they at all influenced by
the fact that they were
Jewish? I think it's pretty
hard to conclude that they
probably were not. I would
say that, whether
unconsciously, they would
have been pleased or
satisfied to know that a
Jewish practice that had
been vilified for centuries
was now being accepted by
their fellow physicians -
non-Jewish physicians - as
something worth doing. (Prof.
Glick spells this out in
more detail on page 183ff
it is hard not to be moved when both a
midwife and anti-circumcision speaker and
the woman rabbi who runs the Reform
movement’s Berit Milah program speaking
passionately about the responsibility to
protect our children. The question
remains, of course, whether that is best
done by circumcising the male infants or
eschewing that practice.
a sense, the entire film is leading up to
the final scene between the director and
his father, who has been a highly
articulate but intransigent defender of
Orthodox ritual. Over the course of making
the film, Ungar-Sargon returns to his
father in his home study repeatedly, but
it is only in their final chat that the
older man admits that even he is prepared
to acknowledge that the question is a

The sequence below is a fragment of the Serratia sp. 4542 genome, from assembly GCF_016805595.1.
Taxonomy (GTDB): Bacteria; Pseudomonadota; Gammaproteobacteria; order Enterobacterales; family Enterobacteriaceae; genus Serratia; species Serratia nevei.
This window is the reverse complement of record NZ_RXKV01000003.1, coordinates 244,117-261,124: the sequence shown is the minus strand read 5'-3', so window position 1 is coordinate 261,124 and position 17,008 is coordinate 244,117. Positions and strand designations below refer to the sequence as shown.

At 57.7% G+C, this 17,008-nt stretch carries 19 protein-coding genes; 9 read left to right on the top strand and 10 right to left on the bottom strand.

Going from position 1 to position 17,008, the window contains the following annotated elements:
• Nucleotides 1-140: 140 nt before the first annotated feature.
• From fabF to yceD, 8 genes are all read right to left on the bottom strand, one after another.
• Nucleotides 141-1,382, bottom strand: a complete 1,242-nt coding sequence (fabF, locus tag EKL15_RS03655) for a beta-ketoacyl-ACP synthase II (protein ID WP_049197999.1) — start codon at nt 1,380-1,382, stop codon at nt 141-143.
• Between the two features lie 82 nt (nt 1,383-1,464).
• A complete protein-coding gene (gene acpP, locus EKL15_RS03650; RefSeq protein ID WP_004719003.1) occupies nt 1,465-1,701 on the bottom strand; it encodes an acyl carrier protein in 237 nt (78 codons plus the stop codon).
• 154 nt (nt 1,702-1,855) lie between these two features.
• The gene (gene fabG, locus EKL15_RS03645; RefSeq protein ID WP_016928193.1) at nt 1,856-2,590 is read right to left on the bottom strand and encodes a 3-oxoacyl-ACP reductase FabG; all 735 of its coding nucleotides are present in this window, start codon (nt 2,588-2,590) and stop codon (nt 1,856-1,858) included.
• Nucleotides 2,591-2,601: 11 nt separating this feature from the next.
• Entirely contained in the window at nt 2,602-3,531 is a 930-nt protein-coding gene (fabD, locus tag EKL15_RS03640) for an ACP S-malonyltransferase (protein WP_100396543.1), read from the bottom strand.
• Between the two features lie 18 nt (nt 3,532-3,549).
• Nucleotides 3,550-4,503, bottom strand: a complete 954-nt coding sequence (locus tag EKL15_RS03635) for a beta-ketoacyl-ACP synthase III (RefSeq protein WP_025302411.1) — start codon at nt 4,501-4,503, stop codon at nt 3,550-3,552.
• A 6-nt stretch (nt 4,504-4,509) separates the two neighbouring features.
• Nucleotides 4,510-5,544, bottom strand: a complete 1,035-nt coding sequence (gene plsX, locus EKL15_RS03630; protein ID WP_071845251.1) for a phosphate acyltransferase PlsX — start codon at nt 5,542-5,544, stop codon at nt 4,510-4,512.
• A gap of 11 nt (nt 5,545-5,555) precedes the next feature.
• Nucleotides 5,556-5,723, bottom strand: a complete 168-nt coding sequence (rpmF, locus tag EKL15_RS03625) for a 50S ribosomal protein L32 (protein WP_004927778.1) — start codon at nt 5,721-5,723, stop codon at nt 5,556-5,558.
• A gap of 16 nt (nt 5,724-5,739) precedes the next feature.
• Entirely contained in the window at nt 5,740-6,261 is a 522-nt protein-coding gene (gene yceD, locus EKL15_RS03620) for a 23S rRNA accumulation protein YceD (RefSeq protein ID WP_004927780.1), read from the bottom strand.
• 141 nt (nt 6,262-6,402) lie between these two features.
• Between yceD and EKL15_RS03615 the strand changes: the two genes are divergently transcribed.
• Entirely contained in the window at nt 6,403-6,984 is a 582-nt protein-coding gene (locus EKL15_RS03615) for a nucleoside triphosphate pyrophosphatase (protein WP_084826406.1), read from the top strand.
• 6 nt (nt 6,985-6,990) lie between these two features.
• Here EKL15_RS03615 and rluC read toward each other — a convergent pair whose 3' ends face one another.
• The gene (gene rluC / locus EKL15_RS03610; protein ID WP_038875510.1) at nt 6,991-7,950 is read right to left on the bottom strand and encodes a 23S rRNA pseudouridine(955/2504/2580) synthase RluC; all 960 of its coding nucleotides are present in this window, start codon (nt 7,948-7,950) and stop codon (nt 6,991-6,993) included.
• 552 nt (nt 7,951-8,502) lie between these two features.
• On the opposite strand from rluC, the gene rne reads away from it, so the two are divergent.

fraught one and that he can live with his
son’s answer (or lack thereof).
questions surrounding male circumcision do
not admit of any easy answers but, to his
credit, Eliyahu Ungar-Sargon has resisted
the easy laugh and the pat response to
convey something of the thorniness of the
issue. He has confronted in a specifically
and intensely Jewish way, and that is all
you could possibly ask of a filmmaker
under these circumstances.
is a sound piece of documentary filmmaking
on a difficult issue.
A 29-minute dramatised documentary about
Synopsis: The film tells the story of a small
contemporary North African family having to deal with
the traditional practice of female genital mutilation
(FGM). The main focus of the film falls on a young
mute woman, Haadiya, who has lived with the effects of
FGM all her life. Now that the time has come for her
own daughter, Karida, to be circumcised, lost memories
about her own experience start to return and fill her
mind with doubt. However, a culture that demands the
infabulation for social acceptance makes her situation
more complex. When Tawvah, bearing the scars of her
own infabulation, shows up to do the circumcision on
Karida, Haadiya is forced to make a quick and drastic
decision. The film investigates the cultural reasons